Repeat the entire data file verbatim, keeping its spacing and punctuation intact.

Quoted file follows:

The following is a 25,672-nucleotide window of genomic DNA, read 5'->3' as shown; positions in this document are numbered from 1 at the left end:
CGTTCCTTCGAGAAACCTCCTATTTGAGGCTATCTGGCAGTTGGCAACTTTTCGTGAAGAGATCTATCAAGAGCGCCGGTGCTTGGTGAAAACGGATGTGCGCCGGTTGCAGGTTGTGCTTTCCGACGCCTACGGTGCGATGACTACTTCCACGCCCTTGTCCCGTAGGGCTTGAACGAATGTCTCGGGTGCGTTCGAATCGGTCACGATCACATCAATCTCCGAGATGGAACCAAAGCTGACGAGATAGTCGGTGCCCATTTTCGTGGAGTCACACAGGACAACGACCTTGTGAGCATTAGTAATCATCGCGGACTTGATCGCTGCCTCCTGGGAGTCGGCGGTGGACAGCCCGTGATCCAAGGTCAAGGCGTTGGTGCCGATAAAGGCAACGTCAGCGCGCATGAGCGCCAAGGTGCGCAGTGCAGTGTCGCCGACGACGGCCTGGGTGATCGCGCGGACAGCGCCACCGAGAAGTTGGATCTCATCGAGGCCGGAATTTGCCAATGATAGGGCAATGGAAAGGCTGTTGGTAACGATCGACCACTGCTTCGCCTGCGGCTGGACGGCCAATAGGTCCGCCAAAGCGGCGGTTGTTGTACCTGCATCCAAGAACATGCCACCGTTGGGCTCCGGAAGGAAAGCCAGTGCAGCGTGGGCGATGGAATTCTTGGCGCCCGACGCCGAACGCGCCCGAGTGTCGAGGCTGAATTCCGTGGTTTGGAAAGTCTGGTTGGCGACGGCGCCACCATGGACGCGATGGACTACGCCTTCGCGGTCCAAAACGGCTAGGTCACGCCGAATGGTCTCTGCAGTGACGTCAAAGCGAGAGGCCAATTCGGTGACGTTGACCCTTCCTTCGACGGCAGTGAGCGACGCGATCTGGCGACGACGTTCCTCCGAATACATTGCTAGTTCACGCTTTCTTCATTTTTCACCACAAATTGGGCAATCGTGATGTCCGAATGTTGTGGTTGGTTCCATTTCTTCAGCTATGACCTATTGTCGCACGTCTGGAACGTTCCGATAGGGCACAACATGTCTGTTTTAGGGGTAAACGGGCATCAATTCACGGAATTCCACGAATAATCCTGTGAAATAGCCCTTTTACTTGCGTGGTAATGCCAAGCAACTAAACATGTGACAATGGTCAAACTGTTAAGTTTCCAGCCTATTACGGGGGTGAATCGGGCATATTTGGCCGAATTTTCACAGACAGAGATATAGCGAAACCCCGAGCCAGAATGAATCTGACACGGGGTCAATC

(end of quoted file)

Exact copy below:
The following is a 25,672-nucleotide window of genomic DNA, read 5'->3' as shown; positions in this document are numbered from 1 at the left end:
CGTTCCTTCGAGAAACCTCCTATTTGAGGCTATCTGGCAGTTGGCAACTTTTCGTGAAGAGATCTATCAAGAGCGCCGGTGCTTGGTGAAAACGGATGTGCGCCGGTTGCAGGTTGTGCTTTCCGACGCCTACGGTGCGATGACTACTTCCACGCCCTTGTCCCGTAGGGCTTGAACGAATGTCTCGGGTGCGTTCGAATCGGTCACGATCACATCAATCTCCGAGATGGAACCAAAGCTGACGAGATAGTCGGTGCCCATTTTCGTGGAGTCACACAGGACAACGACCTTGTGAGCATTAGTAATCATCGCGGACTTGATCGCTGCCTCCTGGGAGTCGGCGGTGGACAGCCCGTGATCCAAGGTCAAGGCGTTGGTGCCGATAAAGGCAACGTCAGCGCGCATGAGCGCCAAGGTGCGCAGTGCAGTGTCGCCGACGACGGCCTGGGTGATCGCGCGGACAGCGCCACCGAGAAGTTGGATCTCATCGAGGCCGGAATTTGCCAATGATAGGGCAATGGAAAGGCTGTTGGTAACGATCGACCACTGCTTCGCCTGCGGCTGGACGGCCAATAGGTCCGCCAAAGCGGCGGTTGTTGTACCTGCATCCAAGAACATGCCACCGTTGGGCTCCGGAAGGAAAGCCAGTGCAGCGTGGGCGATGGAATTCTTGGCGCCCGACGCCGAACGCGCCCGAGTGTCGAGGCTGAATTCCGTGGTTTGGAAAGTCTGGTTGGCGACGGCGCCACCATGGACGCGATGGACTACGCCTTCGCGGTCCAAAACGGCTAGGTCACGCCGAATGGTCTCTGCAGTGACGTCAAAGCGAGAGGCCAATTCGGTGACGTTGACCCTTCCTTCGACGGCAGTGAGCGACGCGATCTGGCGACGACGTTCCTCCGAATACATTGCTAGTTCACGCTTTCTTCATTTTTCACCACAAATTGGGCAATCGTGATGTCCGAATGTTGTGGTTGGTTCCATTTCTTCAGCTATGACCTATTGTCGCACGTCTGGAACGTTCCGATAGGGCACAACATGTCTGTTTTAGGGGTAAACGGGCATCAATTCACGGAATTCCACGAATAATCCTGTGAAATAGCCCTTTTACTTGCGTGGTAATGCCAAGCAACTAAACATGTGACAATGGTCAAACTGTTAAGTTTCCAGCCTATTACGGGGGTGAATCGGGCATATTTGGCCGAATTTTCACAGACAGAGATATAGCGAAACCCCGAGCCAGAATGAATCTGACACGGGGTCAATC